Just wanted to summarize some thoughts on the passage before moving on to my next “all commentaries are not created equal” illustration. I think I can summarize the best thinking on the passage in a comprehensible way now that you have all been exposed to solid commentary material, as well as add a few thoughts of my own into the mix.

Exodus 4:24-26 and the Bridegroom of Blood

This passage is regularly spoken of by scholars as one of the more enigmatic texts in the Old Testament. The passage is placed in the context of Moses’ return to Egypt, but the rationale for its placement is obscure. The passage in that context reads as follows (ESV):

21 And the Lord said to Moses, “When you go back to Egypt, see that you do before Pharaoh all the miracles that I have put in your power. But I will harden his heart, so that he will not let the people go. 22 Then you shall say to Pharaoh, ” Thus says the Lord, Israel is my firstborn son, 23 and I say to you, ‘Let my son go that he may serve me.’ If you refuse to let him go, behold, I will kill your firstborn son’.”

24 At a lodging place on the way the Lord met him and sought to put him to death. 25 Then Zipporah took a flint and cut off her son’s foreskin and touched Moses’ feet with it and said, “Surely you are a bridegroom of blood to me!” 26 So he let him alone. It was then that she said, “A bridegroom of blood,” because of the circumcision.

The apparent incoherence of the placement and the meaning of verses 24-26 extends from the fact that it makes little sense for God to want to kill Moses right after He has called him to return to Egypt as the chosen delivered of Israel. In addition to this theological conundrum, the passage lacks clarity because the referent of certain verbs and pronouns is ambiguous, and certain expressions used in the passage have unclear meanings.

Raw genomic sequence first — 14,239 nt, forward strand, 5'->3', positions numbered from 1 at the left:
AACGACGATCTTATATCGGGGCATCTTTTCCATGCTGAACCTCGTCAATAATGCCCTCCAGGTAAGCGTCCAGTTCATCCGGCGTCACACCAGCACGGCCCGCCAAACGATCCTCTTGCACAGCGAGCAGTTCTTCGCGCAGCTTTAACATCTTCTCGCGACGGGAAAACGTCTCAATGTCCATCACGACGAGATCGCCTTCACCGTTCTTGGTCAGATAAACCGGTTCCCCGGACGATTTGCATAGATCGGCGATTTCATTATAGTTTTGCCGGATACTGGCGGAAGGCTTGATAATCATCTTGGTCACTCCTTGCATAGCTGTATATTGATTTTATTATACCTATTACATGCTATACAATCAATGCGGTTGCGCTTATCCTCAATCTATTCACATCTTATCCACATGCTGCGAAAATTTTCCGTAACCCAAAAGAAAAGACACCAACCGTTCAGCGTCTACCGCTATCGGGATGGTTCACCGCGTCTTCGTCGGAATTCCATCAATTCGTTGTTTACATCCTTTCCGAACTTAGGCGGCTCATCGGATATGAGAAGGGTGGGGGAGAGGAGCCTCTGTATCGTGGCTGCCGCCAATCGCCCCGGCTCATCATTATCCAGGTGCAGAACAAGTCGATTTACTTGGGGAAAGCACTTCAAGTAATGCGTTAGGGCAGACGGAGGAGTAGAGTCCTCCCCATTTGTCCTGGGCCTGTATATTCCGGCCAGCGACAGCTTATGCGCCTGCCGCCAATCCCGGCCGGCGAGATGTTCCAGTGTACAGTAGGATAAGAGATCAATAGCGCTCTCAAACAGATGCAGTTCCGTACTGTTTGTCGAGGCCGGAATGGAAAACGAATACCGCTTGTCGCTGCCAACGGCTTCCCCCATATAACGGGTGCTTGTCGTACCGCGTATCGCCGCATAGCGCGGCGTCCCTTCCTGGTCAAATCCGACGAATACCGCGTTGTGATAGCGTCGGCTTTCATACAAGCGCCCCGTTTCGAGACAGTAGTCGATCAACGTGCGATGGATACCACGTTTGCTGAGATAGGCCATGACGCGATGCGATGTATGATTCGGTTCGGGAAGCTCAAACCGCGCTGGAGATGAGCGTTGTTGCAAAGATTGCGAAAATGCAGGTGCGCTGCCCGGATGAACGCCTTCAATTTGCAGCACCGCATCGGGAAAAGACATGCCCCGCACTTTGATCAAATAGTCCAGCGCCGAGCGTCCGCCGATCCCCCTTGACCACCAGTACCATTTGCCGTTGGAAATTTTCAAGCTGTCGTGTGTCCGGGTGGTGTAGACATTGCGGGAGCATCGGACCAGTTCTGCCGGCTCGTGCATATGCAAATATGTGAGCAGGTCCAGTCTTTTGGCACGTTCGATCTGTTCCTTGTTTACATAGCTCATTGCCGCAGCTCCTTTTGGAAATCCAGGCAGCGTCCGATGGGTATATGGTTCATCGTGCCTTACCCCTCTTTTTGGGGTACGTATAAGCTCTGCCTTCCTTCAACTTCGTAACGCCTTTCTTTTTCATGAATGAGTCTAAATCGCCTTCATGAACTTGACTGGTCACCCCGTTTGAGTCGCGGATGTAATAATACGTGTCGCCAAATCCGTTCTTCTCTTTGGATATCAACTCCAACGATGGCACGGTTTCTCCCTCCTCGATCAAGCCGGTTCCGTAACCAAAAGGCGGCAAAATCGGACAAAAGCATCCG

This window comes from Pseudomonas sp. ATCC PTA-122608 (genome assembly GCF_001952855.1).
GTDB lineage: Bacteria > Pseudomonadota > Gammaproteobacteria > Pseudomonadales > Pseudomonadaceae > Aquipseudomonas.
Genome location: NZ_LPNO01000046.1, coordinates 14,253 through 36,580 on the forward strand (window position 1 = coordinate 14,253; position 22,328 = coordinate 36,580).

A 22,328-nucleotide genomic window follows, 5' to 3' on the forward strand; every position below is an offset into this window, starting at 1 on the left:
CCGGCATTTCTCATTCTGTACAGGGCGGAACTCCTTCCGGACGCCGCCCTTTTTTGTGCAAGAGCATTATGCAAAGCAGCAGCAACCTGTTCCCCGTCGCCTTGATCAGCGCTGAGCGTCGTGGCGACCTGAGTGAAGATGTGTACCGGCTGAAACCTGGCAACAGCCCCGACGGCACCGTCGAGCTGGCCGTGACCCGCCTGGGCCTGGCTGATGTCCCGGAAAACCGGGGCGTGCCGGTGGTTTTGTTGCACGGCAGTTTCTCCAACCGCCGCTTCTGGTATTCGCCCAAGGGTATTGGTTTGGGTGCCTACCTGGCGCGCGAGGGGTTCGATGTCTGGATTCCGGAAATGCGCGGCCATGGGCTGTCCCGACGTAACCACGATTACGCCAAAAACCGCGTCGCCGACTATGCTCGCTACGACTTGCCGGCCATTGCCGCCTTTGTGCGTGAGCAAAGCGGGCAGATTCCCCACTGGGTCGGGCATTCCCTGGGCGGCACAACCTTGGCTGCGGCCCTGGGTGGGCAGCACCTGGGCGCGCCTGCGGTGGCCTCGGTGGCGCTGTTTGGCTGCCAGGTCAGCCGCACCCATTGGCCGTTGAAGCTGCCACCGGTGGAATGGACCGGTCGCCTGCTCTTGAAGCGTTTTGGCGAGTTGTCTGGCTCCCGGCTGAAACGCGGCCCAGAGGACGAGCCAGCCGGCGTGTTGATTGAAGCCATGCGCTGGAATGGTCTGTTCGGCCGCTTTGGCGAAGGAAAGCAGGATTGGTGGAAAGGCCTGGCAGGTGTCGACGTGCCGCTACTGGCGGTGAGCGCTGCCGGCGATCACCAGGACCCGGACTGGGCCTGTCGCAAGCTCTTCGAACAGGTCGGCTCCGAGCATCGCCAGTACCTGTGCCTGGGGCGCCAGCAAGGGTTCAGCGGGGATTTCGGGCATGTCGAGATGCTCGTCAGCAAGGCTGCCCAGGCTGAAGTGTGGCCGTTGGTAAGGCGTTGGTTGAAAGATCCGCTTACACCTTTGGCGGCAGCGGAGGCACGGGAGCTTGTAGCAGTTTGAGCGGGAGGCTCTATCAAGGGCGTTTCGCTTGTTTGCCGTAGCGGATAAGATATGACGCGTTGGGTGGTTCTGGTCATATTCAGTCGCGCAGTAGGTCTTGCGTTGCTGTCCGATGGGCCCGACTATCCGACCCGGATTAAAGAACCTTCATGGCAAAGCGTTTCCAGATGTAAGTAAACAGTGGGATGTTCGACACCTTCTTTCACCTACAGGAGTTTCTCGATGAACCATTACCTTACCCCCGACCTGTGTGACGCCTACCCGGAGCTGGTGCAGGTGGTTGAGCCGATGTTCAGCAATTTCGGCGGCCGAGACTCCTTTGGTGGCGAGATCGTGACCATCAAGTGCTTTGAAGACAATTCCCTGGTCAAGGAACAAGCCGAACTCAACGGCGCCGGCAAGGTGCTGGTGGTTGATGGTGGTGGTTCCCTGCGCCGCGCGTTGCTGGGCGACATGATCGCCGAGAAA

Two points of uncertainty are especially important. First, who is it that the LORD wanted to put to death? Most readers assume it is Moses since he is mentioned in the preceding verses, but verse 24 does not name him. Since it is Moses’ son (Gershom; Exod 2:22) whose foreskin is removed in verse 24, he could very well be the person under threat of death. Second, what does it mean that Zipporah, Moses’ wife (Exod 2:21), would touch the foreskin of her son to Moses’ “feet”? Two additional factors make this question even more troublesome. The name “Moses” does not appear in the Hebrew text, which literally reads “touched his feet.”

With Whom Was God Angry and Why?

It seems best to conclude that God is angry with Moses, not Gershom, since Moses is the major character in the wider context and Gershom is known only from Exod 2:22 at this point. Scholars have noted that Moses is the center of Yahweh’s attention everywhere else, even in the digressions involving Aaron (Exod 4:14, 27-29). But why would God be angry with Moses? The answer must be inferred from two considerations: (1) The Israelites born in Egypt had been circumcised, apparently (though this could be problematic) in accord with Israelite / Abrahamic procedure (Josh 5:2-9; cp. Gen 17), and (2) the circumstances of Moses’ birth and childhood (Exod 1-2). We will consider these in order.

With respect to the first item, it may be that the Israelites in Egypt practiced “Egyptian circumcision” (refers to a method, not anything religious) and so Moses and other Israelite men were not properly circumcised (see Joshua 5:2 — the “second time” reference is a point of interest). Having fled from Egypt, God may have expected to correct this before returning to Egypt (hence his anger). This is an argument from silence but the other explanations are as well.